‘Pub Rock’ outfit Roogalator played at The Nag’s Head on Thursday 2nd February 1978.  They had been a regular live act under Ron Watts – dating back to a late 1975 gig at The Crown in Marlow.  They went on to appear at The Nag’s Head during 1976 and 1977 – drawing decent crowds from their loyal following despite not entirely fitting in with the direction that popular music was taking.

Their Nag’s Head date came a few weeks after they appeared at ‘Front Row Festival’, a three-week event at the Hope and Anchor, Islington, in late November and early December 1977. This resulted in the band’s inclusion, on a UK top thirty selling double album of recordings from the festival released in March 1978.  They disbanded shortly after the release of the album.

One of the most popular dates during January and February 1978 was a Patrik Fitzgerald gig at The Nag’s Head.  I’ve yet to be able to confirm the exact date but it was February 1978 and most likely on the regular Thursday slot.  Support came from Frumious Bandersnatch and one of the last appearances by local band, The Party.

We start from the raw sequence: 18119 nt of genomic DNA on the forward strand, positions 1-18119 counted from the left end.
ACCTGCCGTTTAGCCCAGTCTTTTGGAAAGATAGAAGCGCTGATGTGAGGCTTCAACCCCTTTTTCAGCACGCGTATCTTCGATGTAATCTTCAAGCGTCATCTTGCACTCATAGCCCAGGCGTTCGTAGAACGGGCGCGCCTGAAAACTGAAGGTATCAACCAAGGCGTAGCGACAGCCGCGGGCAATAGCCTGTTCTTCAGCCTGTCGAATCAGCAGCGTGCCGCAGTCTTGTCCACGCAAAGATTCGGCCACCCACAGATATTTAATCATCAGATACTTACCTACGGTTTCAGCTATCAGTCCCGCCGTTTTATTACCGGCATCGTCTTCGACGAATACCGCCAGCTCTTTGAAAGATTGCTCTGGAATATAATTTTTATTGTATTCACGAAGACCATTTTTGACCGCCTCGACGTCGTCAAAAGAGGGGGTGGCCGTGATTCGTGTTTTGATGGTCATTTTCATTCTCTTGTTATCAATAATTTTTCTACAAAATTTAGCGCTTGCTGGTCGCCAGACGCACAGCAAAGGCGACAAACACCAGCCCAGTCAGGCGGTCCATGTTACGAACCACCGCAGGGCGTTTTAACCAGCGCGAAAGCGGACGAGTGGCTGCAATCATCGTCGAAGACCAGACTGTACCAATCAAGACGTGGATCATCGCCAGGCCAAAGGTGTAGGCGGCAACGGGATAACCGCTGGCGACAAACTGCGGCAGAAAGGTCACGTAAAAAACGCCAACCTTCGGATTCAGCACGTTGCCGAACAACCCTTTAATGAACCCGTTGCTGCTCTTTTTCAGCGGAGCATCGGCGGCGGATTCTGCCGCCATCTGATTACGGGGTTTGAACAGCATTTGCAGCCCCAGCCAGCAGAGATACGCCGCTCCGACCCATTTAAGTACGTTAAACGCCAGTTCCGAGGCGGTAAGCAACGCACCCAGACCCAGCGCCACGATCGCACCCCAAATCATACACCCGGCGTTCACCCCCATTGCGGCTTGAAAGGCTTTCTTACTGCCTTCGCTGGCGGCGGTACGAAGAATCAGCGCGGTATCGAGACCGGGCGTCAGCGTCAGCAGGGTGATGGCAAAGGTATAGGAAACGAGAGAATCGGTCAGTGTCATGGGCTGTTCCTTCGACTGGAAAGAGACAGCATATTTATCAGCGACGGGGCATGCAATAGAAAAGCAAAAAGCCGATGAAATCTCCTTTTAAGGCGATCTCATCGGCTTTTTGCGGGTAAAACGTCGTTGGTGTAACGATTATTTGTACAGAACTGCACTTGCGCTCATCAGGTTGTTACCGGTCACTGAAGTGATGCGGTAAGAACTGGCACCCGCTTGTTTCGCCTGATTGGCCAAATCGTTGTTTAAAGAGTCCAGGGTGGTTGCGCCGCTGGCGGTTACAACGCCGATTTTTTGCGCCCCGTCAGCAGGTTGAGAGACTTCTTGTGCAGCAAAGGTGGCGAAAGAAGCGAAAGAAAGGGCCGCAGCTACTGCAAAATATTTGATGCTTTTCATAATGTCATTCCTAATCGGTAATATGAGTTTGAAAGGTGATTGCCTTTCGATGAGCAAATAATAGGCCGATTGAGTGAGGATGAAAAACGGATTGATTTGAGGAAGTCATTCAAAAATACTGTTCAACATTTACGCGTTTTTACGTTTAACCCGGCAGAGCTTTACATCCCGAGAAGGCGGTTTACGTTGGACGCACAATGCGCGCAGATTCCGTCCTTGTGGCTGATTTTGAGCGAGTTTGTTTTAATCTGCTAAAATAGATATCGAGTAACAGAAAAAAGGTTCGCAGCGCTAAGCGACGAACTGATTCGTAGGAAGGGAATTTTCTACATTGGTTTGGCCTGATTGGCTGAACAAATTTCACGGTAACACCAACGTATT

The picture below is an extract from Issue 2 of High Wycombe fanzine The Buckshee Press. A great selection of pictures by Pete Bird and Henry.

Bandersnatch, The Party, Shucks and Patrik Fitzgerald – pictures by Pete Bird and Henry – as published in The Buckshee Press – April 1978

Several music historians have designated Fitzgerald as ‘folk punk’, presumably based on his link with rise of the punk movement during 1976 and 1977. He released three EP’s through London record label Small Wonder – the first and best known being ‘Safety-Pin Stuck in My Heart’.

He proved popular with the crowd and would return to The Nag’s Head and Town Hall later in the year.

For your listening and viewing pleasure

The Bingo Crowd – Patrik Fitzgerald – 1978 Revolver TV

5 April 1968 – Blues Loft opens at The Nag’s Head in High Wycombe